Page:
The staff at memory care facilities help you go about your day while dealing with the effects of memory loss. This means giving you reminders, making sure that you make it to activities and meals on time, and assisting you with daily care needs, such as bathing and getting dressed, as your disease progresses. Residential activities focus on brain stimulation and the needs of the patient demographic. Staff members attend to your needs and maintain your safety. They all dispense medicine and monitor your progress.

Job Titles for Providers: Neurologists, doctors, RNs, CNAs, NPs, and other people provide care to patients at memory care facilities.

8.2 What are the Advantages and Disadvantages of Memory Care Facilities?

At a memory care facility, you or your loved one receive care designed specifically for those with dementia or Alzheimer’s disorder. Patients at the facility have the same common issues, and the staff has specific training in those neurological disorders. The setup of the facility caters to those with memory loss issues, such as basic signposting.

Advantages of Memory Care Facilities:

  • Security to prevent roaming
  • No kitchen access to prevent fires and burns
  • Disease monitoring
  • Meals provided
  • Organized activities

Disadvantages of Memory Care Facilities:

  • Away from home
  • No one-on-one private caregiving provided
  • Generally do not leave the facility
  • Rules on visitation
  • Clinical living setting

8.3 Memory Care Facility Cost

Cost Level: $$$
The average cost of a stay at a memory care facility is $6,935, but the cost varies by location and services.

Payment Accepted:
Medicare and Medicaid typically only pays for medical treatment you may need, not room and board. You need to use a qualifying long-term care insurance plan or pay out of pocket to stay at a memory care facility.

9. Adult Daycare

Adult daycares allow family caregivers to attend to their work or other obligations while their senior loved ones receive either social or medical care. Adult daycares may offer some level of medical assistance. Thus, if you need some level of care to get around, but are primarily independent, then adult daycare could be an option to keep you from entering a full-time facility. It eliminates the need for a separate caregiver during those hours. You can also find companionship from other older adults and participate in activities together.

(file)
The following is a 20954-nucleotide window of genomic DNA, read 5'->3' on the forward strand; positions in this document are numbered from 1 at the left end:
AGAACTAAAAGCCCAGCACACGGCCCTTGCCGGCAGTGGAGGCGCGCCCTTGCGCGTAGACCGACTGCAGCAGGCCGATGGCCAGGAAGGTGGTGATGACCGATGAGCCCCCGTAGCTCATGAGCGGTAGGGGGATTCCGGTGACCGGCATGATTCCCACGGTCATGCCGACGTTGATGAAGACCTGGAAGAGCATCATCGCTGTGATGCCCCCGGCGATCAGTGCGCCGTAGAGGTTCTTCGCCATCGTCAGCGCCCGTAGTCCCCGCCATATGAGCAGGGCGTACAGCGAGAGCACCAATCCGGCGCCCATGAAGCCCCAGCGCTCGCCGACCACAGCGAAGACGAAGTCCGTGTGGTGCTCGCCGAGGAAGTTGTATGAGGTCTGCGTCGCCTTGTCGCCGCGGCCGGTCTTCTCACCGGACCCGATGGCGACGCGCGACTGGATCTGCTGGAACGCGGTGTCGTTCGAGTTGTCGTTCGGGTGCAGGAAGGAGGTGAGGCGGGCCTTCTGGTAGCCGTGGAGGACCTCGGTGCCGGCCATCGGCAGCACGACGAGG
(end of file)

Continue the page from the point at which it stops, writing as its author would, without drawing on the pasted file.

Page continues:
9.1 What are the Services available at Adult Daycare?

Adult daycares that focus on social activities offer recreational services and activities for older adults to do. Additionally, other adult daycares may include medical interventions. These can be basic medical care options or more advanced medical care, such as early memory care or physical therapy. Many adult daycares also provide meals to clients. Many adult daycares can arrange pick-up and drop-off for their clients.

Job Titles for Providers: At adult daycare, you can find RNs, CNAs, physical therapists, volunteer coordinators, and other positions depending on the services of the facility.

9.2 What Are the Advantages and Disadvantages of Adult Daycare?

With adult daycare, you do not live in a facility. Unlike other options, this is a temporary arrangement for a certain number of hours with no overnight stays. Adult daycares do not provide daily living care, so they differ from at-home caregiving and other facilities. Unlike senior centers, adult daycares can provide a basic level of medical care.

Advantages of Adult Daycare:

  • Social interaction
  • Keeps you out of a long-term care facility longer
  • More affordable than private caregiving
  • Provides organization and structure to your day
  • Allows family members to maintain personal commitments

Disadvantages of Adult Daycare:

  • Closest adult daycare may not have the services you need
  • Lack of intensive medical care
  • No one-on-one full-time attention
  • Lack of choice for meals and activities
  • Differing standards of care between facilities

9.3 Adult Daycare Cost